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Formal meeting (oral evidence session): Adult Social Care

Adult Social Care Committee
Adult Social Care

Monday 23 May 2022

Start times: 3.15pm (private) 3.45pm (public)


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Lords Committee to explore raising the profile of adult social care  

On Monday, 23 May 2022, the Adult Social Care Committee will have its tenth and eleventh public evidence sessions to explore the assumptions and preconceptions about those who rely on care, and different methods of raising the profile of adult social care. The first evidence session will focus on the stigma and discrimination attached to care needs, both for older adults and adults of working age. The second evidence session will consider whether by changing the lens through which society looks at social care, it is possible to design a system that makes better use of resources and leads to better outcomes for the older and working-age adults who need it.

  • This evidence session is due to be held remotely and streamed on Parliament TV.
  • The Committee’s work can be followed on its website and via Twitter.

Meeting details

At 3.15pm: Private discussion
Inquiry Adult Social Care
At 3.45pm: Oral evidence
Inquiry Adult Social Care
Head of Policy at Disability Rights UK
Senior Evidence Manager at Centre for Ageing Better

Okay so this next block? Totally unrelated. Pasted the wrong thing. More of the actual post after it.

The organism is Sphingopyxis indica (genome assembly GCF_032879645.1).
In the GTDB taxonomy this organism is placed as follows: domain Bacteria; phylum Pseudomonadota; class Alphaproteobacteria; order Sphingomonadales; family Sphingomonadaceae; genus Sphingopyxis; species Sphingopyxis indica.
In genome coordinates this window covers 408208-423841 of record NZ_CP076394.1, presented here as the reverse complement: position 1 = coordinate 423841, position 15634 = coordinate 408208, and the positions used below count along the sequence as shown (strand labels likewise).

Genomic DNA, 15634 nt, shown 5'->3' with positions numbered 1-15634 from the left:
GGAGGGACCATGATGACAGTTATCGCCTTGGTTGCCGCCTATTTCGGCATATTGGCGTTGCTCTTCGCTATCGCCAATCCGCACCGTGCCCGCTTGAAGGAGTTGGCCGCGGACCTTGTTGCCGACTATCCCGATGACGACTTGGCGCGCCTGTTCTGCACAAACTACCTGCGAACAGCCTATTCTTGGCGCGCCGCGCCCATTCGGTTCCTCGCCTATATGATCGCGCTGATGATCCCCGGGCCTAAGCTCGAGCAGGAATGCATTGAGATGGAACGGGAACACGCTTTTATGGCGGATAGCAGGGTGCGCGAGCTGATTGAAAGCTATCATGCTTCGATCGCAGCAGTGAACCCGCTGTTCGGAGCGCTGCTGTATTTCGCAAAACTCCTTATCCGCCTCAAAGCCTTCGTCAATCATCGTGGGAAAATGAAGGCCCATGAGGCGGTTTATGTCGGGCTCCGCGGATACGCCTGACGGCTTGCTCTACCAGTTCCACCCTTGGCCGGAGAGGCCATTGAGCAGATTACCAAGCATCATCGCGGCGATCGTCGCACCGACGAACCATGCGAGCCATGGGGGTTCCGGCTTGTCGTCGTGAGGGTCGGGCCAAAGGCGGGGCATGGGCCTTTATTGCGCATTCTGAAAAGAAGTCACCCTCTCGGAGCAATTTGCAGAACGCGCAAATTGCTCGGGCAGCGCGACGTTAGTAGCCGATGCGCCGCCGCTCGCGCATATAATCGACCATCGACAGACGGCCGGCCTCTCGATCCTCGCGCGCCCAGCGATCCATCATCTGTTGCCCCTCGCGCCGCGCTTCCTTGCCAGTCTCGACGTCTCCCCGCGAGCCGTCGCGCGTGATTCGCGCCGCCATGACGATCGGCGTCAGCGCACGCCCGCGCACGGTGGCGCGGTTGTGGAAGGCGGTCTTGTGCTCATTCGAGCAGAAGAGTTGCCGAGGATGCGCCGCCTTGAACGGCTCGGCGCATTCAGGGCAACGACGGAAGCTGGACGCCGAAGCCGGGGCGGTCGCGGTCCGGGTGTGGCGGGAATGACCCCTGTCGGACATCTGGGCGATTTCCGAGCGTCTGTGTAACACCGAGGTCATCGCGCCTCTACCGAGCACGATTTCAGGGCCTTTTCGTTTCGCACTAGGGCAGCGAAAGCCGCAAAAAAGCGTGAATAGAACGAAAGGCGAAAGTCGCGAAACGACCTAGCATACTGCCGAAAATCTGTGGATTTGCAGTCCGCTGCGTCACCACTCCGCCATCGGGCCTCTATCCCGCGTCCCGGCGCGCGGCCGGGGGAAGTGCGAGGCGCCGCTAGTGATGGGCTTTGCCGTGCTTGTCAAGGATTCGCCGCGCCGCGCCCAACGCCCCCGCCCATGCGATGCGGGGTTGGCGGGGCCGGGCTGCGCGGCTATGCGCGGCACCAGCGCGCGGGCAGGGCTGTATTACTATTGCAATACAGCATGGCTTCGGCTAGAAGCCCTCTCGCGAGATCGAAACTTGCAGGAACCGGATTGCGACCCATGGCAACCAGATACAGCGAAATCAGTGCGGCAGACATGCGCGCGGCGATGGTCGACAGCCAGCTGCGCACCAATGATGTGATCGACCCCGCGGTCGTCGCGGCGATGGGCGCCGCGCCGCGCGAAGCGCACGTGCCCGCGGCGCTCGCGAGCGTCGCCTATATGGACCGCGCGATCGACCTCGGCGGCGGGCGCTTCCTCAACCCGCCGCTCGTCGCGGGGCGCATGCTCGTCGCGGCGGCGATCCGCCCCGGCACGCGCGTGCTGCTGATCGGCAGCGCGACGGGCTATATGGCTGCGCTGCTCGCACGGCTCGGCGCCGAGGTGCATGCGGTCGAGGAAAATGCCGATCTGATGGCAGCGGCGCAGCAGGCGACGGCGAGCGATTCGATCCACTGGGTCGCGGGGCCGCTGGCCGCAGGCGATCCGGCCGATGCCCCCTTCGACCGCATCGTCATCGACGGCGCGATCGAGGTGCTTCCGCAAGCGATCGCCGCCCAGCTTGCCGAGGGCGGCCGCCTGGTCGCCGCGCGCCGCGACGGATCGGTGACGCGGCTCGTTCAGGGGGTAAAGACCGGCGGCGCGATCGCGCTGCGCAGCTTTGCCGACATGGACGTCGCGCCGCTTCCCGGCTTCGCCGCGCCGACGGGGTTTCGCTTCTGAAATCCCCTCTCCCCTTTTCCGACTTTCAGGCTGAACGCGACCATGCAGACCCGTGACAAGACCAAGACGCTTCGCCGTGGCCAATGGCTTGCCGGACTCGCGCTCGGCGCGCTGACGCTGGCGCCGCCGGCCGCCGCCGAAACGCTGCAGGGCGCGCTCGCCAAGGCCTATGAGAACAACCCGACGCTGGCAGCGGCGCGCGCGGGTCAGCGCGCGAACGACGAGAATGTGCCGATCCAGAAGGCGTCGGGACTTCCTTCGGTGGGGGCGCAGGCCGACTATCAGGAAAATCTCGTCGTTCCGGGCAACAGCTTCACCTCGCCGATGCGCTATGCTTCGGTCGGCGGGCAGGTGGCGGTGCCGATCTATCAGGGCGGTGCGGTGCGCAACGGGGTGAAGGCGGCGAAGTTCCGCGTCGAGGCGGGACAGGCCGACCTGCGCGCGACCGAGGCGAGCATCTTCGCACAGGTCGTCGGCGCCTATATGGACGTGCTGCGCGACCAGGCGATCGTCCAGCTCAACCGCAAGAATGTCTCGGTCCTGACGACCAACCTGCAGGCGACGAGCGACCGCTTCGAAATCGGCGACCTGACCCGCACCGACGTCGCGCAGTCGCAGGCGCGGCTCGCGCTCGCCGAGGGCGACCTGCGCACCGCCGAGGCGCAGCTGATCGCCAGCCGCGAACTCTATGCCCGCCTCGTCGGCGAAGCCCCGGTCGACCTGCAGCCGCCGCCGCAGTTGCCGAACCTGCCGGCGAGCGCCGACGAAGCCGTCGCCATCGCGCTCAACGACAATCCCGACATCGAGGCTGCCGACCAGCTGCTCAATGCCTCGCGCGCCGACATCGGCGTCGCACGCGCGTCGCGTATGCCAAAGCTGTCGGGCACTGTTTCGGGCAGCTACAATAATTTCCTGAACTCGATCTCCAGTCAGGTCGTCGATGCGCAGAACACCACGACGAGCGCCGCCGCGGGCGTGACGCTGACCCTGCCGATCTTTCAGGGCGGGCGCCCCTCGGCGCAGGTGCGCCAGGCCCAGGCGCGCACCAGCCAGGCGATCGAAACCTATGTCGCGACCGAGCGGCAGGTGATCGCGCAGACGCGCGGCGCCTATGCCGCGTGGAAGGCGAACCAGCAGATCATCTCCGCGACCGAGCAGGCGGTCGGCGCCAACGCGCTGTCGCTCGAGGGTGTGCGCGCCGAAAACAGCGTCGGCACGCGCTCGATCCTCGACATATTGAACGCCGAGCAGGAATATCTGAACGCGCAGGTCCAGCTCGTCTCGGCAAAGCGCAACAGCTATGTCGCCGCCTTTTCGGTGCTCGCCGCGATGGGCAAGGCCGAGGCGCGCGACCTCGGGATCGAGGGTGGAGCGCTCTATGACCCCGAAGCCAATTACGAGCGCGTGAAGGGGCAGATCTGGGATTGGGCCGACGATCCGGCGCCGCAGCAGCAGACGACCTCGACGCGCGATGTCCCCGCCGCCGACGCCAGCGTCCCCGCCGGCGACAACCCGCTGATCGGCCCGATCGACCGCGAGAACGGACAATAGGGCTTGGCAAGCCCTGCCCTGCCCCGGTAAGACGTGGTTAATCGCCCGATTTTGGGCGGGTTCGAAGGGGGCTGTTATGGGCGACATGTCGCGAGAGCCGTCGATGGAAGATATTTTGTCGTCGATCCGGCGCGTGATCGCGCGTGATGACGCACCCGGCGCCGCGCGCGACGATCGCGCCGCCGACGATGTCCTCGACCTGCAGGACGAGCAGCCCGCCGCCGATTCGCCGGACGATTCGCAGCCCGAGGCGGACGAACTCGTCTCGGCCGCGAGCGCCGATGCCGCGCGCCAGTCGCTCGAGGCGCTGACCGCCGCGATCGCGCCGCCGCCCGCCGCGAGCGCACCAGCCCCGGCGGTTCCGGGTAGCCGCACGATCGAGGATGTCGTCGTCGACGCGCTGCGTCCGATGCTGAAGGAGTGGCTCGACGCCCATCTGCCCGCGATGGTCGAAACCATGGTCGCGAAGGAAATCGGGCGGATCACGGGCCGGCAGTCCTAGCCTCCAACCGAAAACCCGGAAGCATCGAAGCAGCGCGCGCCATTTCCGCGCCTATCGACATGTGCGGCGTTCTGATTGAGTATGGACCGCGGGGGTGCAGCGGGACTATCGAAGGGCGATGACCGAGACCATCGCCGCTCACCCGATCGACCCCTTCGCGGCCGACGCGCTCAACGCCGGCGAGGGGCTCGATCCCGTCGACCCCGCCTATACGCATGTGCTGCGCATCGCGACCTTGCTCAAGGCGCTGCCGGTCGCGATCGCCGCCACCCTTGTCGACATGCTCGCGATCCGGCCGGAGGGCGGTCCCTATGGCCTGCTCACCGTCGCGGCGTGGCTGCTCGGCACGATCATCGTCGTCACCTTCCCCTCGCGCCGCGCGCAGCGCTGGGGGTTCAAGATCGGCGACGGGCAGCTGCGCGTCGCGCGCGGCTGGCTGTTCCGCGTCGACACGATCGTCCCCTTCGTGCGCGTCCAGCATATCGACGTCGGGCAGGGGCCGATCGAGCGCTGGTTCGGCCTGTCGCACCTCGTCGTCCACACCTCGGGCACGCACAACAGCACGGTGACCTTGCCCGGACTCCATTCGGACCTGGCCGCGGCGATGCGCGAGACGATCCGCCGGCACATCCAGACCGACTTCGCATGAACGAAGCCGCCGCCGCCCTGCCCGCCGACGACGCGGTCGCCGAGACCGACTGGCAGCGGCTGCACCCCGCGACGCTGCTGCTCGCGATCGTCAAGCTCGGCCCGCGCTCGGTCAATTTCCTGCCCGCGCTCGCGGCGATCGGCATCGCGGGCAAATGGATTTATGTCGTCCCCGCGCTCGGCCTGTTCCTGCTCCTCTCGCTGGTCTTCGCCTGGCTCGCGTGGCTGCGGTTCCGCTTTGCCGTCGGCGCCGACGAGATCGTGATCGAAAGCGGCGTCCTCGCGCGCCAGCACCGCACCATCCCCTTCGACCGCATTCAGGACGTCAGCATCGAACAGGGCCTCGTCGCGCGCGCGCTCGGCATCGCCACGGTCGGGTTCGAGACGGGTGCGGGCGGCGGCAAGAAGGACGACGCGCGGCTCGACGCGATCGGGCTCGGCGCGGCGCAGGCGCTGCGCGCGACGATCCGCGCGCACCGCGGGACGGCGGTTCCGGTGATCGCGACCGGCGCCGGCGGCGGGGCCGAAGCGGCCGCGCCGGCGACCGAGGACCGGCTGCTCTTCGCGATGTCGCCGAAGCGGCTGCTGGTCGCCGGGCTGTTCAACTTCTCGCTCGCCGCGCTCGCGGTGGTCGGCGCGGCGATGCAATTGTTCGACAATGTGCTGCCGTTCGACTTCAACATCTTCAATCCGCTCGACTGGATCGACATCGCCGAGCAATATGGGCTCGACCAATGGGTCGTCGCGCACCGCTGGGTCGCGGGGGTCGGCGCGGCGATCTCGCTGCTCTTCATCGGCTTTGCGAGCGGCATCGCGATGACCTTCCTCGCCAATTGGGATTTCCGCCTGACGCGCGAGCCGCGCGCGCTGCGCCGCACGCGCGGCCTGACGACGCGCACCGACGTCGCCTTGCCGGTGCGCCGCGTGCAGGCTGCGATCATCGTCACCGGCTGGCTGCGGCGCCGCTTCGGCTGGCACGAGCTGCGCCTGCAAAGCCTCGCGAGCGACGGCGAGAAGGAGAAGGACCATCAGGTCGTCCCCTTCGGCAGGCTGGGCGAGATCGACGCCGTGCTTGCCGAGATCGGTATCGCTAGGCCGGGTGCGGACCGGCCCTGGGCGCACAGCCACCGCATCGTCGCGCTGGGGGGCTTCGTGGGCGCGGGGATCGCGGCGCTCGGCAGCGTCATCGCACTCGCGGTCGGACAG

At 4.40pm: Oral evidence
Inquiry Adult Social Care
Head of TLAP at Think Local Act Personal (TLAP)
Co-chair of National Co-Production Advisory Group at Think Local Act Personal (TLAP)
Chair at Bolton NHS (National Health Service) Foundation Trust, and Former Chief Executive at Wigan Council
At 5.35pm: Private discussion
Inquiry Adult Social Care

Themes for discussion

  1. The current dominant narrative around older people and the ageing process, and to what extent this narrative is accurate.                                                  
  2. The most effective way to challenge this narrative, and ageism as a whole, through legislation, cultural change and behavioural change.                            
  3. The extent to which the dominant narrative around disabled people and working-age adults with care needs differs from the narrative around older people.                                                                                                        
  4. The extent to which the National Disability Strategy offer avenues for changing the narrative around disability and care needs.                                                 
  5. The implementation within Wigan Council of a new vision and understanding of social care services in the form of the Wigan Deal on Adult Social Care.              
  6. The evidence (if any) from the Wigan Deal on Adult Social Care to demonstrate that it is in local authorities’ best interest, including in their economic interest, to change their approach to care.

Further information

Location

Virtual meeting (webcast)